How to spend it — part 3
Hiring the First Employees
There were times when we had enough money, and the biggest challenge was finding the right people to hire. But that’s a later phase. Let’s talk about the first phase, when you can barely do all the work and funds are not sufficient to hire enough people and pay adequate salaries.
Does this situation sound familiar? It does to me. I suppose it is quite normal to go through such situations in the beginning. I’ve been through it many times, and here’s what I’ve learned.
Masses of work cry out for helping hands — or better not?
It sounds like a fair equation. The number of tasks divided by what one person can do equals the number of people needed. Unfortunately, this equation never adds up.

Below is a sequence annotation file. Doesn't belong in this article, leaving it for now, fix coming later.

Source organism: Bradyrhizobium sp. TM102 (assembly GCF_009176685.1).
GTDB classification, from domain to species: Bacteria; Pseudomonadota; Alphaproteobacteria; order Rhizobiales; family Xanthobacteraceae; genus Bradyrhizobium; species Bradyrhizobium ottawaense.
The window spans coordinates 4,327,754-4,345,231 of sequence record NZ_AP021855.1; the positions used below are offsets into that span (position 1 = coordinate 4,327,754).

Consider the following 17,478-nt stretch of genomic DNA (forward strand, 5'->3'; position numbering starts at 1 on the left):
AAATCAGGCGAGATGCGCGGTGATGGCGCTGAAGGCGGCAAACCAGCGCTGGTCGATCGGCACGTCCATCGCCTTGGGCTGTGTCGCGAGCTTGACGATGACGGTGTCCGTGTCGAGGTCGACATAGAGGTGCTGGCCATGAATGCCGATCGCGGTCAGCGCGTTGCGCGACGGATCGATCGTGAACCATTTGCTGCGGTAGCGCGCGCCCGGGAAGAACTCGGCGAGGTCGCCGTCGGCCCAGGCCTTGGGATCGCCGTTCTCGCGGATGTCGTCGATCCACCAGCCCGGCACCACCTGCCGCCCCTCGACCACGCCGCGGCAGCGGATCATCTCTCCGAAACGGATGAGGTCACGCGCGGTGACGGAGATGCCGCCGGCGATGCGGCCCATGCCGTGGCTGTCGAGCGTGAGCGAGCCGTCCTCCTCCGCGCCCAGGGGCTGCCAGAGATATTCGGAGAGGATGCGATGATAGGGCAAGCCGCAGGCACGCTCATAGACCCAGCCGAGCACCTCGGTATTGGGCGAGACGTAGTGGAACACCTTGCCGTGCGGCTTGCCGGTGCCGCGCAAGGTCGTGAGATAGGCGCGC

Let’s imagine a young startup. The founders know exactly what they need to do. Even in a team, only a limited amount of coordination is required. Days are filled with work, and the team takes it one step at a time. It could go faster, and the work could get done better if there were more people, couldn’t it?
Enter Milena, the first employee. A smart and eager co-worker. Although she is highly talented, she has only a rough idea of what she is supposed to do here. What are the founders experiencing now? In addition to the workload they already have, there is a new task: onboarding Milena. She learns quickly, and within a few days she knows what to do and is good at it. The founder’s onboarding task diminishes.
Now they can sit back a bit and return to their daily work, which is at least somewhat minimized, right? Wrong. The workload doesn’t feel any less than before. Yes, some tasks have passed to Milena, but new routines have emerged: Coordination and meetings.
It’s a typical story. There will never be a shortage of work. On the contrary, work has a tendency to expand until it eats up every available minute.
Of course, I’m not suggesting that we stop hiring people. I just want to point out…